Includes bibliographical references (p. -364) and index.
|Statement||James I. Wimsatt.|
|LC Classifications||PR1912.A3 W56 1991|
|The Physical Object|
|Pagination||xv, 378 p. ;|
|Number of Pages||378|
|LC Control Number||92149025|
Chaucer and his French contemporaries natural music in the fourteenth century by James I. Wimsatt Published by University of Toronto Press in Toronto, by: James I. Wimsatt is the author of Allegory and Mirror ( avg rating, 2 ratings, 1 review, published ), Chaucer And His French Contemporaries ( Home My Books/5. A Companion to Chaucer and his Contemporaries provides a detailed introduction to medieval culture, broadly considered. This sourcebook gives readers fuller access to Middle English literary works by situating these works within their sometimes alien historical and cultural contexts. A Companion to Chaucer and his Contemporaries provides a detailed introduction to medieval culture, broadly considered. This sourcebook gives readers fuller access to Middle English literary works by situating these works within their sometimes alien historical and cultural contexts/5(3).
Modern ways of presenting Chaucer have often made his work seem 'normal' so that The Canterbury Tales and its much-studied General Prologue are seen as archetypes of narrative and prologue. Tony Davenport argues that study of Chaucer's major work alongside contemporary English poems reveals the odd and extreme aspects of Chaucer's writing as well as the daring and4/5. The Influence of Chaucer on his French Contemporaries. Chaucer proved that English could be written with elegance and power and it is thanks to his works that its prestige grew as a medium for serious literature. His poetry naturally inspired praise and imitation from his contemporaries. Of these admirers, the prolific John Lydgate is . The Canterbury Tales (Middle English: Tales of Caunterbury) is a collection of 24 stories that runs to o lines written in Middle English by Geoffrey Chaucer between and In , Chaucer became Controller of Customs and Justice of Peace and, in , Clerk of the King's work. It was during these years that Chaucer began working on his most famous text, The Canterbury : Geoffrey Chaucer.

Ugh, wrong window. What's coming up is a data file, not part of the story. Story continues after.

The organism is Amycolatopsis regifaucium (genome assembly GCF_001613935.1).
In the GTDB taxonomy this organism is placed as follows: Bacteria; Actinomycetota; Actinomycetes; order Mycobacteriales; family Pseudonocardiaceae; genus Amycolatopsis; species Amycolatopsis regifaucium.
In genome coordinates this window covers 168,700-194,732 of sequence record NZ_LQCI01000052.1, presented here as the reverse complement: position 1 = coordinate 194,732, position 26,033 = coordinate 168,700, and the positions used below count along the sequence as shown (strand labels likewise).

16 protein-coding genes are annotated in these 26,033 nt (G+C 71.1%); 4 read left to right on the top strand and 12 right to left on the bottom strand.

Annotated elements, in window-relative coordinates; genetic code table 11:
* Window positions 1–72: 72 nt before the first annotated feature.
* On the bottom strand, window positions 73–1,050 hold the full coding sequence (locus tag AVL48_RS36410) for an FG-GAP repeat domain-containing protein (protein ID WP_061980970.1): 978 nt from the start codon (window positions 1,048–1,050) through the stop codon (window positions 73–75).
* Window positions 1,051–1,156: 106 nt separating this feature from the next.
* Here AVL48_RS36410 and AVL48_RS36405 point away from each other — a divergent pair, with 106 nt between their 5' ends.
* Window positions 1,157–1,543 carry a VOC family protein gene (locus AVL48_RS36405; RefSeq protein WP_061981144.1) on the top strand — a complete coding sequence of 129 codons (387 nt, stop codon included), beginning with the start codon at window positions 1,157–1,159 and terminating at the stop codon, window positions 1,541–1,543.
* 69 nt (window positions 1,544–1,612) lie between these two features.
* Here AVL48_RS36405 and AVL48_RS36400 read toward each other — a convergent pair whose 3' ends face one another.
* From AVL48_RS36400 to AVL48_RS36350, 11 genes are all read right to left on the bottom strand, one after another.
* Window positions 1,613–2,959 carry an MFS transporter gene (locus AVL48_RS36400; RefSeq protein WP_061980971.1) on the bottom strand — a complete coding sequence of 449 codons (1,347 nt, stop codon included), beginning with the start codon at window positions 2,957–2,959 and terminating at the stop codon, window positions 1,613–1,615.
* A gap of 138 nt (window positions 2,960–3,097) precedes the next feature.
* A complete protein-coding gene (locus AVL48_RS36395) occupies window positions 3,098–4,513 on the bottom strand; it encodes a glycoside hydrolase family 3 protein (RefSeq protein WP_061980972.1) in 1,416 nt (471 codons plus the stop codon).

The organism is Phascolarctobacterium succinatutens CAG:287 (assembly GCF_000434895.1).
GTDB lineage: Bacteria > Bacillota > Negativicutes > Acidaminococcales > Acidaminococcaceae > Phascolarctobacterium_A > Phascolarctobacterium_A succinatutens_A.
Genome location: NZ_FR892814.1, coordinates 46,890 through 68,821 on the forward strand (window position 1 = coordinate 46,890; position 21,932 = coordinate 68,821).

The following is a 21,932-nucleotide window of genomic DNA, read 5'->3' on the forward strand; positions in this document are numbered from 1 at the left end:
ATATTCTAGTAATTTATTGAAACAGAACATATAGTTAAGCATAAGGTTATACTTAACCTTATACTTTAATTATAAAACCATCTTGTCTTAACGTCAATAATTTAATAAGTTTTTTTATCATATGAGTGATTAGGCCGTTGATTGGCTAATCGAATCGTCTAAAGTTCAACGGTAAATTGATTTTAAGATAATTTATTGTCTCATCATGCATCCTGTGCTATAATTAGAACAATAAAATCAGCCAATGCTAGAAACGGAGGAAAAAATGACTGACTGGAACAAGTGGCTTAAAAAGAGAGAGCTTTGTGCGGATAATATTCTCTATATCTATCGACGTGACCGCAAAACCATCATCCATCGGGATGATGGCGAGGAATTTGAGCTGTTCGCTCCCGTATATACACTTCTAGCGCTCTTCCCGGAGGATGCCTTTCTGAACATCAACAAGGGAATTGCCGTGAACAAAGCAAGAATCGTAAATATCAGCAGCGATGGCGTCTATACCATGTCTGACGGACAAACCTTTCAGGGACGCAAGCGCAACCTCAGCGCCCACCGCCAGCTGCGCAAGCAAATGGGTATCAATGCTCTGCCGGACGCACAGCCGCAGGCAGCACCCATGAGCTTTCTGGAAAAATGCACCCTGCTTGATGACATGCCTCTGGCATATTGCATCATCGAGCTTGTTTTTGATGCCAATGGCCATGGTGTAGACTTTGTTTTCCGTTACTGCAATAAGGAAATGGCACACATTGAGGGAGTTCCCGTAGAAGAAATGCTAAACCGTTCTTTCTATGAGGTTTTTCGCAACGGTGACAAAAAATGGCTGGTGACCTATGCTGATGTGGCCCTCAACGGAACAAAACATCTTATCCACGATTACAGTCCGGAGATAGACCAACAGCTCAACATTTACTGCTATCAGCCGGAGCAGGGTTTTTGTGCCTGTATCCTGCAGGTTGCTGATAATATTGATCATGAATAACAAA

Petrarch was as celebrated for his Latin works as for his Italian writings by his contemporaries. Chaucer’s Clerk’s Tale closely follows this work, Petrarch’s elegant Latin adaptation of the last tale in Boccaccio’s Decameron. Little information exists about Chaucer's education, but his writings demonstrate a close familiarity with a number of important books of his contemporaries and of earlier times (such as Boethius' The Consolation of Philosophy). Chaucer likely was fluent in several languages, including French, Italian, and Latin. Geoffrey Chaucer, the outstanding English poet before Shakespeare. His The Canterbury Tales ranks as one of the greatest poetic works in English. He also contributed in the second half of the 14th century to the management of public affairs as courtier, diplomat, and civil servant. Abstract: Chaucer and His French Contemporaries synthesizes Winsatt's work on Chaucer's French connections over the past twenty-five years, particularly his studies and editions of Machaut.